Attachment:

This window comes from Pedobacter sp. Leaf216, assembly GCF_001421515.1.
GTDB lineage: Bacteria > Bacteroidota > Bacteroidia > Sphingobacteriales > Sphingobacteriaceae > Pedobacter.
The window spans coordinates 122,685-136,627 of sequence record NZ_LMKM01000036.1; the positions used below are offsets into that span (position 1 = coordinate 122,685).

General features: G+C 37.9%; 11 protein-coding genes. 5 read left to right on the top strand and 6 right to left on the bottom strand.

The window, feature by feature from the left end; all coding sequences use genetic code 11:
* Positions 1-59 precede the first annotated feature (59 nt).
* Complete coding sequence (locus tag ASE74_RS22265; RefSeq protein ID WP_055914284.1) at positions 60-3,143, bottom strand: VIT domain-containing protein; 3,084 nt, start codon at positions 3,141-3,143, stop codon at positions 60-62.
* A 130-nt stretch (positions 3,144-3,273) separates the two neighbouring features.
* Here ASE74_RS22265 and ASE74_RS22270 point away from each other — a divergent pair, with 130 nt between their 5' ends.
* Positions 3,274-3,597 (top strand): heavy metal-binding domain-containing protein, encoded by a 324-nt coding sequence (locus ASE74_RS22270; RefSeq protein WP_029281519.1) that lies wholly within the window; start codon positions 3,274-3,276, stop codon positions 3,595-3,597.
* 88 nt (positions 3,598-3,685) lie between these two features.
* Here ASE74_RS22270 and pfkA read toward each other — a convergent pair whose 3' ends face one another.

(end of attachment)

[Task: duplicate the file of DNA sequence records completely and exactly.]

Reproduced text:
This window comes from Pedobacter sp. Leaf216, assembly GCF_001421515.1.
GTDB lineage: Bacteria > Bacteroidota > Bacteroidia > Sphingobacteriales > Sphingobacteriaceae > Pedobacter.
The window spans coordinates 122,685-136,627 of sequence record NZ_LMKM01000036.1; the positions used below are offsets into that span (position 1 = coordinate 122,685).

General features: G+C 37.9%; 11 protein-coding genes. 5 read left to right on the top strand and 6 right to left on the bottom strand.

The window, feature by feature from the left end; all coding sequences use genetic code 11:
* Positions 1-59 precede the first annotated feature (59 nt).
* Complete coding sequence (locus tag ASE74_RS22265; RefSeq protein ID WP_055914284.1) at positions 60-3,143, bottom strand: VIT domain-containing protein; 3,084 nt, start codon at positions 3,141-3,143, stop codon at positions 60-62.
* A 130-nt stretch (positions 3,144-3,273) separates the two neighbouring features.
* Here ASE74_RS22265 and ASE74_RS22270 point away from each other — a divergent pair, with 130 nt between their 5' ends.
* Positions 3,274-3,597 (top strand): heavy metal-binding domain-containing protein, encoded by a 324-nt coding sequence (locus ASE74_RS22270; RefSeq protein WP_029281519.1) that lies wholly within the window; start codon positions 3,274-3,276, stop codon positions 3,595-3,597.
* 88 nt (positions 3,598-3,685) lie between these two features.
* Here ASE74_RS22270 and pfkA read toward each other — a convergent pair whose 3' ends face one another.